International Women’s Day and the introduction of Clare’s Law.

International Women's Day

On Saturday the 8th of March 2014 it was International Women’s Day. The first International Women’s Day was held in 1911, however it wasn’t recognised by the United Nations until in 1975. As of 1996 the United Nations have declared annual themes which have ranged from ‘Celebrating the past, Planning for the Future’[i] and ‘Afghan Women Today: Realities and Opportunities’ (International Women’s Day), to ‘Empower Rural Women – End Hunger and Poverty’ (International Women’s Day) and ‘A promise is a promise: Time for action to end violence against women’ (International Women’s Day). This year’s annual theme was ‘Inspiring Change’, which aims to encourage women’s advancement across the globe. ‘It calls for challenging the status quo for women’s equality and vigilance inspiring positive change’ (International Women’s Day).

Coinciding with the celebration of International Women’s Day, Clare’s Law was rolled out across England and Wales. Some of you may remember my blog post on Clare’s Law on the 26th of November last year, which contained information as to the intended effect of Clare’s Law and the case upon which it was based, that of Clare Wood. For those of you who didn’t have a chance to read the post, Clare Wood was a thirty six year old woman who was brutally murdered by her ex-boyfriend just 72 hours after he was released from police custody. Clare was unaware of her ex-boyfriend’s history of domestic abuse against women, which her father argues was a major contributing factor to her death. Clare’s father argued that had Clare known of her ex-partner’s history for violence she may not have begun dating him, let alone stayed with him. Clare’s father began a campaign for a law whereby individuals could access information regarding their partner’s history for domestic abuse or acts of violence.

The Domestic Violence Disclosure Scheme, which is designed to allow disclosure of an individual’s history of violence, has now been rolled out across England and Wales. This follows a fourteen month pilot scheme. Further to this Domestic Violence Protection Orders (DVPOs) have also been introduced which allow the police and the magistrates court to offer ‘protection for the victim in the immediate aftermath of a domestic violence incident. Under DVPOs, the perpetrator can be prevented from returning to a residence and from having contact with the victim for up to 28 days, allowing the victim a level of breathing space to consider their options, with the help of a support agency. This provides the victim with immediate protection. If appropriate, the process can be run in tandem with criminal proceedings.’[ii]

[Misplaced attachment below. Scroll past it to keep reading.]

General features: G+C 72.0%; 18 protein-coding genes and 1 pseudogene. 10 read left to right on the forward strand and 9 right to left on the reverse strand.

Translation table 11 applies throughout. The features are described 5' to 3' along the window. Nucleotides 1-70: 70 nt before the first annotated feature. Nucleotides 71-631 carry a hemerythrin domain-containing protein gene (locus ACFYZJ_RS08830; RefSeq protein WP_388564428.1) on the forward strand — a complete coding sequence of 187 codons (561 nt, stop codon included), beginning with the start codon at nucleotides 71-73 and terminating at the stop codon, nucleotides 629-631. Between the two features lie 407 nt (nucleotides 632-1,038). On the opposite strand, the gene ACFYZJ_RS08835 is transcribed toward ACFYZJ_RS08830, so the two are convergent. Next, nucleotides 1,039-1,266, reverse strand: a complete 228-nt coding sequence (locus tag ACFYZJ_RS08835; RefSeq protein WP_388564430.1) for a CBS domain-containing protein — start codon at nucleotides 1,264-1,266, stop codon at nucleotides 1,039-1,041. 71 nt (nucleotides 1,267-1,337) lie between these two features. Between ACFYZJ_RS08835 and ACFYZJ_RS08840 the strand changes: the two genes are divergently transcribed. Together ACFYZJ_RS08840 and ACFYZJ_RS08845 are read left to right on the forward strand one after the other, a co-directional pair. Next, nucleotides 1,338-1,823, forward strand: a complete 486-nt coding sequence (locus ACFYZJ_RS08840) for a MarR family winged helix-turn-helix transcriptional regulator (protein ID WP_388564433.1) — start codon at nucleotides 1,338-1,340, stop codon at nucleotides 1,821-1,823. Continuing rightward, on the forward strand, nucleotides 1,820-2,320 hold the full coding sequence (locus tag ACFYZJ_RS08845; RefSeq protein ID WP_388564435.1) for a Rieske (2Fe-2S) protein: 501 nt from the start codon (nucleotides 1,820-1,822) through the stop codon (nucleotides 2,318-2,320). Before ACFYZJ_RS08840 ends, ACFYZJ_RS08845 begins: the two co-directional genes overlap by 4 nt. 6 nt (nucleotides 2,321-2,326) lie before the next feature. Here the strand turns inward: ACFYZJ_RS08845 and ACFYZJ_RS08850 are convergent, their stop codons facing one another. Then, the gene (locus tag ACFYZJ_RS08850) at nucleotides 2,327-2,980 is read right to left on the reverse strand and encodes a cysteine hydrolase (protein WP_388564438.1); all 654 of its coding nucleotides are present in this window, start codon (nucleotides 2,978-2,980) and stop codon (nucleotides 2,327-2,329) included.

Clare Wood’s father, Michael Brown, stated that he was delighted with the news but he ‘must admit it’s tinged with a bit of emotion and a bit of sadness but we have got what we were fighting for – to bring protection into the country for half the population’[iii] . ‘On average two women a week are killed by a current or former male partner’[iv], furthermore ‘one incident of domestic violence is reported to the police every minute’ (Women’s Aid). In addition, ‘one in six men’ (Women’s Aid) are victims of domestic violence. These statistics are skewed by the fact that numerous acts of domestic violence go unreported and that emotional abuse is often not regarded as a crime and is, therefore, not included.

Home Secretary Theresa May, a supporter of the scheme, stated that she is ‘determined to see a society where violence against women and girls is not tolerated, where people speak out, and where no woman or girl has to suffer domestic abuse’[v]. However, there are a few people who are not sure what the law will actually achieve and whether Theresa May’s aims will be realised. Jane Keeper from Refuge, a domestic violence charity, states that ‘most perpetrators of domestic violence are never known to police, social care or the other agencies – so usually if a woman asks the police the likeliest thing, even if he is a perpetrator, is they are not going to know anything. The real problem is women we are working with right this minute, every day, experience really shocking failures on the part of the police and other state agencies’ (BBC News).

Whether or not the scheme will have the required effect of drastically reducing domestic violence against both women and men is yet to be seen. However, for it to have any effect it has to be used and the information that is given needs acting upon. Mr Brown, told BBC News ‘it’s there to be used. Get it used, ask! If you are in a domestic violence situation or you think you could be seek advice and get out of there, because the ultimate is 120 women a year have lost their lives, mostly at a young age’ (BBC News).



[i] International Women’s Day, ‘International Women’s Day 2014 Theme: INSPIRING CHANGE’, http://www.internationalwomensday.com/theme.asp#.Ux2Ju4WHhwg

[ii] Gov.UK, ‘Domestic Violence Protection Orders and Domestic Violence Disclosure Scheme’, https://www.gov.uk/government/speeches/domestic-violence-protection-orders-and-domestic-violence-disclosure-scheme

[iii] BBC News, “Clare’s Law’ introduced to tackle domestic violence’, http://www.bbc.co.uk/news/uk-politics-26488011

[iv] Women’s aid, Topic: Statistics, http://www.womensaid.org.uk/domestic_violence_topic.asp?section=0001000100220036

[v] The Guardian, Clare’s Law letting women know if partner has abusive past rolled out, http://www.theguardian.com/society/2014/mar/08/clares-law-partners-abusive-past

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